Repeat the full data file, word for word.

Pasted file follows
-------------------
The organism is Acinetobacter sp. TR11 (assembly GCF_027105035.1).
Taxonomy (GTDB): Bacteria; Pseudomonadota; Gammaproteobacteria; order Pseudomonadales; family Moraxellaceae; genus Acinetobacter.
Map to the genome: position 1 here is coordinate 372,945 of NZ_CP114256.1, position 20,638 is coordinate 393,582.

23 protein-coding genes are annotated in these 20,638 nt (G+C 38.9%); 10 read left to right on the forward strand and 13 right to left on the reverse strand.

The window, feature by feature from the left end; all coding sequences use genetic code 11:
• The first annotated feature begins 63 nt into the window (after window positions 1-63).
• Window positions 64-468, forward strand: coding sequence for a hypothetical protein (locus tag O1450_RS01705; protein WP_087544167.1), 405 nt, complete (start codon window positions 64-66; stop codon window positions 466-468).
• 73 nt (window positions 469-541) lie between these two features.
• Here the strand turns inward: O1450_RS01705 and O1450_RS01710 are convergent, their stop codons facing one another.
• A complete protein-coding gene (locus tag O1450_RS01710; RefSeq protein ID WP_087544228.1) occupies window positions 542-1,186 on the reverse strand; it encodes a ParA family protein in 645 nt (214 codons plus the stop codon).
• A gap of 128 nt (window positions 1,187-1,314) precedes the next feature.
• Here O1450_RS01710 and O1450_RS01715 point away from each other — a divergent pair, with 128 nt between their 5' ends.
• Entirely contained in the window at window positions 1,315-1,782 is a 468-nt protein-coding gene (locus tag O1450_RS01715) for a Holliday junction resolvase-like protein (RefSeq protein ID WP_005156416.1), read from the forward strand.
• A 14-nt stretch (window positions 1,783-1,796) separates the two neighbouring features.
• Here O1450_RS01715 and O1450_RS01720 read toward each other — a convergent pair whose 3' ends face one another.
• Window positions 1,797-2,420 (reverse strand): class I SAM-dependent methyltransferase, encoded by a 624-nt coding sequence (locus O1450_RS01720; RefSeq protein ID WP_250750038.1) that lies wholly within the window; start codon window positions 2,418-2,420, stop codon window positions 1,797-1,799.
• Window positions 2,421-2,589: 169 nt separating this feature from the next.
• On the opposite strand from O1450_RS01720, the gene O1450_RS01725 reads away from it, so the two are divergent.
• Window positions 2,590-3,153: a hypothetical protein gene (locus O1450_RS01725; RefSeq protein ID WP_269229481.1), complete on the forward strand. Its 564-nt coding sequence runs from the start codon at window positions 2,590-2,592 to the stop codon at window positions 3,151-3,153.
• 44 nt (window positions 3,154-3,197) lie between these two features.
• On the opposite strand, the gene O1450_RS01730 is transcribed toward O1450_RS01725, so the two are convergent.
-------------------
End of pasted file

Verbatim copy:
The organism is Acinetobacter sp. TR11 (assembly GCF_027105035.1).
Taxonomy (GTDB): Bacteria; Pseudomonadota; Gammaproteobacteria; order Pseudomonadales; family Moraxellaceae; genus Acinetobacter.
Map to the genome: position 1 here is coordinate 372,945 of NZ_CP114256.1, position 20,638 is coordinate 393,582.

23 protein-coding genes are annotated in these 20,638 nt (G+C 38.9%); 10 read left to right on the forward strand and 13 right to left on the reverse strand.

The window, feature by feature from the left end; all coding sequences use genetic code 11:
• The first annotated feature begins 63 nt into the window (after window positions 1-63).
• Window positions 64-468, forward strand: coding sequence for a hypothetical protein (locus tag O1450_RS01705; protein WP_087544167.1), 405 nt, complete (start codon window positions 64-66; stop codon window positions 466-468).
• 73 nt (window positions 469-541) lie between these two features.
• Here the strand turns inward: O1450_RS01705 and O1450_RS01710 are convergent, their stop codons facing one another.
• A complete protein-coding gene (locus tag O1450_RS01710; RefSeq protein ID WP_087544228.1) occupies window positions 542-1,186 on the reverse strand; it encodes a ParA family protein in 645 nt (214 codons plus the stop codon).
• A gap of 128 nt (window positions 1,187-1,314) precedes the next feature.
• Here O1450_RS01710 and O1450_RS01715 point away from each other — a divergent pair, with 128 nt between their 5' ends.
• Entirely contained in the window at window positions 1,315-1,782 is a 468-nt protein-coding gene (locus tag O1450_RS01715) for a Holliday junction resolvase-like protein (RefSeq protein ID WP_005156416.1), read from the forward strand.
• A 14-nt stretch (window positions 1,783-1,796) separates the two neighbouring features.
• Here O1450_RS01715 and O1450_RS01720 read toward each other — a convergent pair whose 3' ends face one another.
• Window positions 1,797-2,420 (reverse strand): class I SAM-dependent methyltransferase, encoded by a 624-nt coding sequence (locus O1450_RS01720; RefSeq protein ID WP_250750038.1) that lies wholly within the window; start codon window positions 2,418-2,420, stop codon window positions 1,797-1,799.
• Window positions 2,421-2,589: 169 nt separating this feature from the next.
• On the opposite strand from O1450_RS01720, the gene O1450_RS01725 reads away from it, so the two are divergent.
• Window positions 2,590-3,153: a hypothetical protein gene (locus O1450_RS01725; RefSeq protein ID WP_269229481.1), complete on the forward strand. Its 564-nt coding sequence runs from the start codon at window positions 2,590-2,592 to the stop codon at window positions 3,151-3,153.
• 44 nt (window positions 3,154-3,197) lie between these two features.
• On the opposite strand, the gene O1450_RS01730 is transcribed toward O1450_RS01725, so the two are convergent.